Thursday, April 18

Big Sur UFO Film: Government Whistleblower Reveals He Watched It

The very interesting backgrounds of the UFO “skeptics” who attempted to
debunk the Big Sur UFO Incident after it was first publicized in the media
by former US Air Force officer Dr. Bob Jacobs

     Part 1
of this article discussed former Advanced Aerospace Threat
Identification Program (AATIP) director Lue Elizondo’s recent admission
that he had watched the Big Sur UFO film—actually, a video copy of
it—while heading-up the once-secret Pentagon UFO project from 2008 to
2017. (Funding for the group officially ended in 2012, but Elizondo
maintains that its work was still ongoing at the time of his resignation
from government service.)

Briefly, in the early 1980s, two
former US Air Force officers—Lieutenant Bob Jacobs and Major Florenze
Mansmann—confirmed that, on September 15, 1964, a domed-disc UFO had
been inad-

Robert Hastings - www.theufochronicles.com

By Robert Hastings
The UFO Chronicles
2-18-2024

vertently captured on motion picture film as it paced and then shot down a dummy
nuclear warhead—using mysterious, plasma-like beams—that had been carried aloft
by an Atlas ICBM during a test flight over the Pacific Ocean. The missile launch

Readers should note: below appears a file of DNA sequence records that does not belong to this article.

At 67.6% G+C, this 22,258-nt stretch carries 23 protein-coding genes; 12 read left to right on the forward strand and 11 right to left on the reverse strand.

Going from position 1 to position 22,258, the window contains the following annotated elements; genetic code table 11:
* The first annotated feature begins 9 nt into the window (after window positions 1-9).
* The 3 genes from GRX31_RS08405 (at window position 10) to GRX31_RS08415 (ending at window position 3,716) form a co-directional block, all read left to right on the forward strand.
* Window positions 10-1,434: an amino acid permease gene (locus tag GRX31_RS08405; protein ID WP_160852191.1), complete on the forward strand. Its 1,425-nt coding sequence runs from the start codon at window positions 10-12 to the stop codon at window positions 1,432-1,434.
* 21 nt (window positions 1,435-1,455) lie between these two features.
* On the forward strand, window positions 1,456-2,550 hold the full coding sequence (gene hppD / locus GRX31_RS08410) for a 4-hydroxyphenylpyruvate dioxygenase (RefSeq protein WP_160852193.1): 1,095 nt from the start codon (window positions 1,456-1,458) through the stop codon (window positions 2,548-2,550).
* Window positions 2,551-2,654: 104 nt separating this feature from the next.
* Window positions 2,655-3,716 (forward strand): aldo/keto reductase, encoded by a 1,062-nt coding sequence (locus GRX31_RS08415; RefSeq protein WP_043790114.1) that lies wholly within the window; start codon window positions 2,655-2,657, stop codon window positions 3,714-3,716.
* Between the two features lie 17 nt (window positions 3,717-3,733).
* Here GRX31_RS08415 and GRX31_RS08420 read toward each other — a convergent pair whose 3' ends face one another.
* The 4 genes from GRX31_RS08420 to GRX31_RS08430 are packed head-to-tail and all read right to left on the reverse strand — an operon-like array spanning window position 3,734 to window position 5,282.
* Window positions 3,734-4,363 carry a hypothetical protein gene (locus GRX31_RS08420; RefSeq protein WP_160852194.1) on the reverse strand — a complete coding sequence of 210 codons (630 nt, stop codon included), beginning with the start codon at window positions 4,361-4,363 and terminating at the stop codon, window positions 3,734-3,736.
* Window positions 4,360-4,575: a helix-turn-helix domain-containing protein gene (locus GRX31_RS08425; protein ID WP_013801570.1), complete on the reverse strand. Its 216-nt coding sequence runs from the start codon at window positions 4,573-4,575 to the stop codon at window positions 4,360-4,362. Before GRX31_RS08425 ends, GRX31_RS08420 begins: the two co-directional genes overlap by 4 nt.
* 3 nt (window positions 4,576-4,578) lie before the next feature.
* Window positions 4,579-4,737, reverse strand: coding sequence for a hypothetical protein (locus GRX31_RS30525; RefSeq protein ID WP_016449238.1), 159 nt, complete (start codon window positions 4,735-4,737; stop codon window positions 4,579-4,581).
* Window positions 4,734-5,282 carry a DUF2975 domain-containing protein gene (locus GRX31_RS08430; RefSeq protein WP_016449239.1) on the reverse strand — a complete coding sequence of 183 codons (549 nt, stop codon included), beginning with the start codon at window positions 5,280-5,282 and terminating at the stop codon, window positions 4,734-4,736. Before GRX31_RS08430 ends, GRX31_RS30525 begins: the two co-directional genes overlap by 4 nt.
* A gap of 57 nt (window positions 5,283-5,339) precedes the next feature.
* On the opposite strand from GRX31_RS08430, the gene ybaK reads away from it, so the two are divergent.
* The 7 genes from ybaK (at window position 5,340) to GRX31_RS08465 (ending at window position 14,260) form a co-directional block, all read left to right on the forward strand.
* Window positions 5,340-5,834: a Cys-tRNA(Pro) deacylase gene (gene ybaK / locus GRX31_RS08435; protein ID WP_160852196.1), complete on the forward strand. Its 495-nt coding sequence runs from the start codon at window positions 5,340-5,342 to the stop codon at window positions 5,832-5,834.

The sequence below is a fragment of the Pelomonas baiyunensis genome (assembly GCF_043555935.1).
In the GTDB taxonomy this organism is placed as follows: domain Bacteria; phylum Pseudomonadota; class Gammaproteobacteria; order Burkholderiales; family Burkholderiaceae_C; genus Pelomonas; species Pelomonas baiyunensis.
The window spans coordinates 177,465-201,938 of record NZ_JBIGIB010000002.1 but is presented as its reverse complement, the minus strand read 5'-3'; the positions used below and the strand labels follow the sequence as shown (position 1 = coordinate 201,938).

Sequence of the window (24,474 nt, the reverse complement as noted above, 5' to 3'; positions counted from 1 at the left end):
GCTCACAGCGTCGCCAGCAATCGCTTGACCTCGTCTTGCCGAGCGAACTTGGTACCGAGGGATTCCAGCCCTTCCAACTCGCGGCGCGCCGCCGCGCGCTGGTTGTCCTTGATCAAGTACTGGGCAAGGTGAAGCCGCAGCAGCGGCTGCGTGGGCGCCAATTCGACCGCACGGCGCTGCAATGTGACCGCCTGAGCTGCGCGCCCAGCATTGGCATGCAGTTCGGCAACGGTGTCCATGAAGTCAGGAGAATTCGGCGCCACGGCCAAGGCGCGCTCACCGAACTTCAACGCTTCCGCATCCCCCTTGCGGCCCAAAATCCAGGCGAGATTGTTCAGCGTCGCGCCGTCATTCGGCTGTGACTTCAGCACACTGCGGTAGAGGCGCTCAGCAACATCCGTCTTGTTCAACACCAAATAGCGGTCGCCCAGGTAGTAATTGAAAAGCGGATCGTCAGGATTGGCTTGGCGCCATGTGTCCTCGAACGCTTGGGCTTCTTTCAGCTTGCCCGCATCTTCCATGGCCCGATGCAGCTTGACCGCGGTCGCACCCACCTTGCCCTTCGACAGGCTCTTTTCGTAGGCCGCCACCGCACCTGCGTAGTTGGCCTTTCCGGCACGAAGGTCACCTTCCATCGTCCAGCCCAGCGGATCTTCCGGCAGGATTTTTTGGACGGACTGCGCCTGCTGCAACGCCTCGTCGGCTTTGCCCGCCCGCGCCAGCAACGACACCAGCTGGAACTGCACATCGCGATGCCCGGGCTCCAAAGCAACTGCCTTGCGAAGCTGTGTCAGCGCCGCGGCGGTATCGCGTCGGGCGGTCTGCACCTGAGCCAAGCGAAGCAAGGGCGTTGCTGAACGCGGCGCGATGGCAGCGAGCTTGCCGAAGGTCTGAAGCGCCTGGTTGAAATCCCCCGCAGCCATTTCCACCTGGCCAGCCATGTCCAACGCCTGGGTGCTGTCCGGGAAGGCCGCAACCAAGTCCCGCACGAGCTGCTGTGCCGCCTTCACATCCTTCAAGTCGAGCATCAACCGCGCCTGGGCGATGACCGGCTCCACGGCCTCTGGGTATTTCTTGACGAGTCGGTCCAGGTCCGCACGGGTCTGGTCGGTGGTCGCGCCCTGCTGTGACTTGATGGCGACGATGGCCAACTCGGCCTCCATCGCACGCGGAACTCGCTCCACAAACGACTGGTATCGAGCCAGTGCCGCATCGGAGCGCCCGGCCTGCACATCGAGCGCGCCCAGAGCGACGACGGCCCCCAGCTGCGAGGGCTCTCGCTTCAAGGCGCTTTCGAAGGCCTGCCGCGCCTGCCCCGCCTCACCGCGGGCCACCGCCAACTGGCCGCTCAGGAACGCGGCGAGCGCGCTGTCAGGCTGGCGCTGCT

took place at Vandenberg AFB, California, and the telescopic-camera team had
been located a hundred miles northwest of the base, up the California coast at
Big Sur, so that it could film such launches from a side view.

According to Major (later Dr.) Mansmann, he, Jacobs, and two CIA officers
attended a highly-restricted screening of the film at Vandenberg two days
after the dramatic incident occurred. At the CIA officers’ direction, the
footage was immediately classified Top Secret. However, Lieutenant (later Dr.)
Jacobs was apparently only told by Mansmann not to discuss the event with
anyone and that “it never happened”. That verbal admonishment occurred just
before Jacobs left the screening room and apparently prior to the Top Secret
designation being assigned to the case—about which Jacobs says he was unaware.

In any event, in 1982, thinking that enough time had elapsed since the 1964
incident took place, Jacobs—by then a university professor—wrote an article
about it which, after first being rejected by OMNI magazine, was
published in the National Enquirer tabloid. Shortly thereafter, the
former lieutenant began getting anonymous death threats over the telephone
and, independently, was subjected to other forms of pressure by certain
individuals who turned out to have rather suspicious, if not clearly
incriminating backgrounds.

In 1989, Jacobs wrote a lengthier, more detailed
article on the Big Sur